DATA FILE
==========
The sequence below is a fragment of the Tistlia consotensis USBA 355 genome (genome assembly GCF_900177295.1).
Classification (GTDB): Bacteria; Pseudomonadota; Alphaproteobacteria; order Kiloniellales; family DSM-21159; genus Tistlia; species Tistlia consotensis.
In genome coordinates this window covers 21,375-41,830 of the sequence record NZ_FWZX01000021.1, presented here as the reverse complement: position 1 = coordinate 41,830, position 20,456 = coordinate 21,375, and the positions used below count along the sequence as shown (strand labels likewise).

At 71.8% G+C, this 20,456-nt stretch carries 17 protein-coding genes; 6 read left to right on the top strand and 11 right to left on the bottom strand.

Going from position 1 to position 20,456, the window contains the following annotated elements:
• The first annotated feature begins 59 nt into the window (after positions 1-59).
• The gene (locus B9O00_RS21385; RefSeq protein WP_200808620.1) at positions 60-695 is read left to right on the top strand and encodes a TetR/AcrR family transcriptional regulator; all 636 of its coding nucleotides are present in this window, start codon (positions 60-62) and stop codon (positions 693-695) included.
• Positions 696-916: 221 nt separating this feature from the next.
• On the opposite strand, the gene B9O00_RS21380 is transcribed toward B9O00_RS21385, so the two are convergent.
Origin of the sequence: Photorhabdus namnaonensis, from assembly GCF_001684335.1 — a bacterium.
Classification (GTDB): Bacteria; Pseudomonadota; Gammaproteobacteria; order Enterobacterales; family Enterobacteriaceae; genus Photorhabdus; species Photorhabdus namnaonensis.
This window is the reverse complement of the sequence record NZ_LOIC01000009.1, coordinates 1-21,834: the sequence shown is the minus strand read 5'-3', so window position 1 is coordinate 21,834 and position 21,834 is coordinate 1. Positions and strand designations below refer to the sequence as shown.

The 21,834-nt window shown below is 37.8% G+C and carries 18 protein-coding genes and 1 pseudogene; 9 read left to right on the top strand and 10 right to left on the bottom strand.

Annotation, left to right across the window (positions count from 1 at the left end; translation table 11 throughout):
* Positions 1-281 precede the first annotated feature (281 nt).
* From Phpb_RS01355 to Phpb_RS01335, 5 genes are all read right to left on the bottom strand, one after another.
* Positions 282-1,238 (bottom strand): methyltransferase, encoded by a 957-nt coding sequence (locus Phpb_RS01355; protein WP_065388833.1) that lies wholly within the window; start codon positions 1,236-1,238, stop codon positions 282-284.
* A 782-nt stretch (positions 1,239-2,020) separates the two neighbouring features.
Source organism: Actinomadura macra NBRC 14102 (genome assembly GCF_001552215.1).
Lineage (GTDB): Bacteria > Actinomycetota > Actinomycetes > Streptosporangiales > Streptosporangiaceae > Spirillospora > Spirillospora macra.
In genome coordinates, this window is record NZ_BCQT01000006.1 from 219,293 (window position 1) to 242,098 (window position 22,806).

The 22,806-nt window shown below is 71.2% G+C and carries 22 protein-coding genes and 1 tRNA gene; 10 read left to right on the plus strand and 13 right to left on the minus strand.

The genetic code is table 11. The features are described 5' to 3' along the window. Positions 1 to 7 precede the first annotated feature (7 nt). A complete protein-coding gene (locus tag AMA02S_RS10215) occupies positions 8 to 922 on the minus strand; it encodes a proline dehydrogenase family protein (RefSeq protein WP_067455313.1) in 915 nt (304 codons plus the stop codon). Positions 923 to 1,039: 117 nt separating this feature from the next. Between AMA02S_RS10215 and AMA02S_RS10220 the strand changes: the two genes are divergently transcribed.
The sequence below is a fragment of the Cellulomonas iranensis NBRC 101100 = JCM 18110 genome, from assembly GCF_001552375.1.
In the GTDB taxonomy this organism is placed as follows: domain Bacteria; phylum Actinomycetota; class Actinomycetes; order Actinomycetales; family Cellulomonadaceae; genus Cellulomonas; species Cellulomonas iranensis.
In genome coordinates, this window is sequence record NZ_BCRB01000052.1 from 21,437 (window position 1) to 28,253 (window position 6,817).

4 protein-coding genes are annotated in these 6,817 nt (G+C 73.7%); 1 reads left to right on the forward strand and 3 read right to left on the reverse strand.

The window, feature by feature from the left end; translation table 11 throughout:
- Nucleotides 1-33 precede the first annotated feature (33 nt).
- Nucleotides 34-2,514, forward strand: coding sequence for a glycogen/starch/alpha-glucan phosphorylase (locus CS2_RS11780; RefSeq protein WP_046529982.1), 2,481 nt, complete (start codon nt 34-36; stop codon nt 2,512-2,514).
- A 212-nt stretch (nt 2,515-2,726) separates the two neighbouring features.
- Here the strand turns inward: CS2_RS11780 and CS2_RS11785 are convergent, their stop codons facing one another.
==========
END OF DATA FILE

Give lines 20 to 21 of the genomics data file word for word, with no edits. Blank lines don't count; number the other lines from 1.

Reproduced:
Lineage (GTDB): Bacteria > Actinomycetota > Actinomycetes > Streptosporangiales > Streptosporangiaceae > Spirillospora > Spirillospora macra.
In genome coordinates, this window is record NZ_BCQT01000006.1 from 219,293 (window position 1) to 242,098 (window position 22,806).